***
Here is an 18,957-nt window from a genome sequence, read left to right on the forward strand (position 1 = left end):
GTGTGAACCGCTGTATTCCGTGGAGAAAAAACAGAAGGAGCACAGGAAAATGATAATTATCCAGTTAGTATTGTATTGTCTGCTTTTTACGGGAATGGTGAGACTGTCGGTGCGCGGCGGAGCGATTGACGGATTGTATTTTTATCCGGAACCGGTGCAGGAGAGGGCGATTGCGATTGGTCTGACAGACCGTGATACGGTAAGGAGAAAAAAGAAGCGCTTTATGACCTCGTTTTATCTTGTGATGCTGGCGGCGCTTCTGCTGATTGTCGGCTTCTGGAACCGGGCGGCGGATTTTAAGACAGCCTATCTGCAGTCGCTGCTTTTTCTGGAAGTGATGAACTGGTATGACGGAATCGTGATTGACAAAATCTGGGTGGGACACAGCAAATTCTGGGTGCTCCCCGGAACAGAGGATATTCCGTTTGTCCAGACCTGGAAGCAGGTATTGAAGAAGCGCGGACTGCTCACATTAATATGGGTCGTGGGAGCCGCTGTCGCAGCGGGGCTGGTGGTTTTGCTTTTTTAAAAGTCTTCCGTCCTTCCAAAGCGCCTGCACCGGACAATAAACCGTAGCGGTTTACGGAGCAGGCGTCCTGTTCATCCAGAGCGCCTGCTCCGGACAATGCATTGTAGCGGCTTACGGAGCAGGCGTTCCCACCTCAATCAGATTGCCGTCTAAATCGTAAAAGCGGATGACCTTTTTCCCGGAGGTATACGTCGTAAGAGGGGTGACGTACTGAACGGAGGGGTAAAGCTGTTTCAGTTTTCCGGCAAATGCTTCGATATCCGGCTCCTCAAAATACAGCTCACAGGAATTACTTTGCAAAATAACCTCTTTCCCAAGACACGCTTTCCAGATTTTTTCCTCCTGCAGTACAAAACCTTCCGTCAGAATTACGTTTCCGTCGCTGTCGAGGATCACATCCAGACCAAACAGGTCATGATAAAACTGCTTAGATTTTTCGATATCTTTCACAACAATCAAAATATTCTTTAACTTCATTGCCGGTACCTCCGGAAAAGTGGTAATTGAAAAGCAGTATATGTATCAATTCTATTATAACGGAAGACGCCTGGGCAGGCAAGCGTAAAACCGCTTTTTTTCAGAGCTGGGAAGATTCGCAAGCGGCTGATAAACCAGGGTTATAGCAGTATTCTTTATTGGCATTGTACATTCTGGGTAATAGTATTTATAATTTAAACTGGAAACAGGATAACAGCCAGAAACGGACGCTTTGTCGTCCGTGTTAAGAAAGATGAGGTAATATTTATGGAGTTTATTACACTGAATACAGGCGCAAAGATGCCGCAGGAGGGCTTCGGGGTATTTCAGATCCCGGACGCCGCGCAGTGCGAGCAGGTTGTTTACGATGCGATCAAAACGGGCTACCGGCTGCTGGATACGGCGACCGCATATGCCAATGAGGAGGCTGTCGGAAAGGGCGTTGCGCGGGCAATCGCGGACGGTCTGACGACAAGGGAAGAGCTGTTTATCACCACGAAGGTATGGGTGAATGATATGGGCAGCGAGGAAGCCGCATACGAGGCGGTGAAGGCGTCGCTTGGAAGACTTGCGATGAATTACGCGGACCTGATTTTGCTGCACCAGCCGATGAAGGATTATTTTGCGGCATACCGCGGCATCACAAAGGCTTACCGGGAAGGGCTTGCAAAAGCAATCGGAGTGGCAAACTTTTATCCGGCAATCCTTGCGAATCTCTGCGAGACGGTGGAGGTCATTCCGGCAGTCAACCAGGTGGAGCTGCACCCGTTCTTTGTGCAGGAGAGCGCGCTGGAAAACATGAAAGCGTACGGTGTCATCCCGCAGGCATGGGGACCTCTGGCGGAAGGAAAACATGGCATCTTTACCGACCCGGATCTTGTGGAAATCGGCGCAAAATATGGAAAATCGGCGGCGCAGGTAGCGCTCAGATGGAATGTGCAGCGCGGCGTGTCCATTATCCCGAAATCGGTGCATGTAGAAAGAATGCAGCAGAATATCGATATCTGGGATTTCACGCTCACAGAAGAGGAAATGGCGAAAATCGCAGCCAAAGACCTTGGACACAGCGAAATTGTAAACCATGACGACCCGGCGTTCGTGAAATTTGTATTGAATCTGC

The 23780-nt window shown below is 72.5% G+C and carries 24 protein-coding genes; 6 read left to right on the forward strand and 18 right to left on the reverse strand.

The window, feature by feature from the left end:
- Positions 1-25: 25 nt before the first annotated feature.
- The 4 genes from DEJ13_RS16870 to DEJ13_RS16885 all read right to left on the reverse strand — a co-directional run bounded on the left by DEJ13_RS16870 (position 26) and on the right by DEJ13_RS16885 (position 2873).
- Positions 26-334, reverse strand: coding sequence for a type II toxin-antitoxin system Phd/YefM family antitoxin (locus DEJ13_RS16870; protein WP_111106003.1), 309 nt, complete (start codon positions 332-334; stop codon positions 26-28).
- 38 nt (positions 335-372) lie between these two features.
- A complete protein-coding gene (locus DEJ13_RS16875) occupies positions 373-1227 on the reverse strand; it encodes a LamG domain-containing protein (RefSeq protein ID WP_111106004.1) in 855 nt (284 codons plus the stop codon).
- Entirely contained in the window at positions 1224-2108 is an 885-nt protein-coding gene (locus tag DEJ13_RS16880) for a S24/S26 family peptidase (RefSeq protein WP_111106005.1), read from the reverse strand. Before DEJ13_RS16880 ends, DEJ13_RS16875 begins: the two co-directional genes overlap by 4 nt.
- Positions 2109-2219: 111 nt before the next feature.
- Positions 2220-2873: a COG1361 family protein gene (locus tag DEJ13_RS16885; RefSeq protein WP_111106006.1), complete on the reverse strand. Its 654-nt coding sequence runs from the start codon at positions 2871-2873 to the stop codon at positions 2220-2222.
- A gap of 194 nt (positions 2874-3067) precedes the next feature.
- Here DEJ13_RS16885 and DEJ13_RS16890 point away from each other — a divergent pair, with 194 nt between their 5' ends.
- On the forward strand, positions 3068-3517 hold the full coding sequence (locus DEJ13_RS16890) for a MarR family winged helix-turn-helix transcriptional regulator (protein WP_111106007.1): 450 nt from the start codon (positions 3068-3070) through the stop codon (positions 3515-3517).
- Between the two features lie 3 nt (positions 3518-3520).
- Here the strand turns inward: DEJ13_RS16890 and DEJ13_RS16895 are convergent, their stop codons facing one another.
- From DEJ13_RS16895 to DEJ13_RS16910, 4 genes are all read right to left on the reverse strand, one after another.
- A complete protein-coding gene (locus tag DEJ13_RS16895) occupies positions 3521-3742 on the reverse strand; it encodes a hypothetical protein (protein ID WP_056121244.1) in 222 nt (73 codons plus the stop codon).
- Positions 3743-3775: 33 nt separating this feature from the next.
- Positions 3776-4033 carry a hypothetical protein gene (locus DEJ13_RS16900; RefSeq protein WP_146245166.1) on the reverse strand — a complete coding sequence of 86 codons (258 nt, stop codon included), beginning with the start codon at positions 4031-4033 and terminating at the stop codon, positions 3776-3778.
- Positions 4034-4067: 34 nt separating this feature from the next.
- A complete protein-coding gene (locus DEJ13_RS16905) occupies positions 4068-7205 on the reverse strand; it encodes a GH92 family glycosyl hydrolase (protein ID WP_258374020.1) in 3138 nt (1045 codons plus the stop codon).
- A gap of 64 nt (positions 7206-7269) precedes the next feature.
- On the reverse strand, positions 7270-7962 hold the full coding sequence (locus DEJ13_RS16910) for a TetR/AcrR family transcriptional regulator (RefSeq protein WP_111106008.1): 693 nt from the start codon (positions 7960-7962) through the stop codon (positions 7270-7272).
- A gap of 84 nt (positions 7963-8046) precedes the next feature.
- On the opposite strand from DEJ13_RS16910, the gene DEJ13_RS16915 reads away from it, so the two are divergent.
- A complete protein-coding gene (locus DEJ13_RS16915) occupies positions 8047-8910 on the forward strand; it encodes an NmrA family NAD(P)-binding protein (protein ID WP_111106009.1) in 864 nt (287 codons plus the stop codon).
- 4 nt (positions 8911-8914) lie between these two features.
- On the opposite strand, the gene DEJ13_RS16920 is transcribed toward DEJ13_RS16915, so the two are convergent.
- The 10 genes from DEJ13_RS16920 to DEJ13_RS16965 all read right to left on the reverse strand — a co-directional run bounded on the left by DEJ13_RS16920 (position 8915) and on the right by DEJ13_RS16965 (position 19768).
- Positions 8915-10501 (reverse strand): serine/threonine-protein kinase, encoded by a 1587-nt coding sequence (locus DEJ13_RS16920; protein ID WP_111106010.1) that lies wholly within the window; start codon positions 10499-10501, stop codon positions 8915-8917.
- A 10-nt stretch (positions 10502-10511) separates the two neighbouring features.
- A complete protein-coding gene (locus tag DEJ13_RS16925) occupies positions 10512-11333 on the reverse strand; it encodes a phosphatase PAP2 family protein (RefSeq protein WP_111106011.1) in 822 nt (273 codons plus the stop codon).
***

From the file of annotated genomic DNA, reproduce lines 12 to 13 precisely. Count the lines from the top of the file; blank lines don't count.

- Positions 2220-2873: a COG1361 family protein gene (locus tag DEJ13_RS16885; RefSeq protein WP_111106006.1), complete on the reverse strand. Its 654-nt coding sequence runs from the start codon at positions 2871-2873 to the stop codon at positions 2220-2222.
- A gap of 194 nt (positions 2874-3067) precedes the next feature.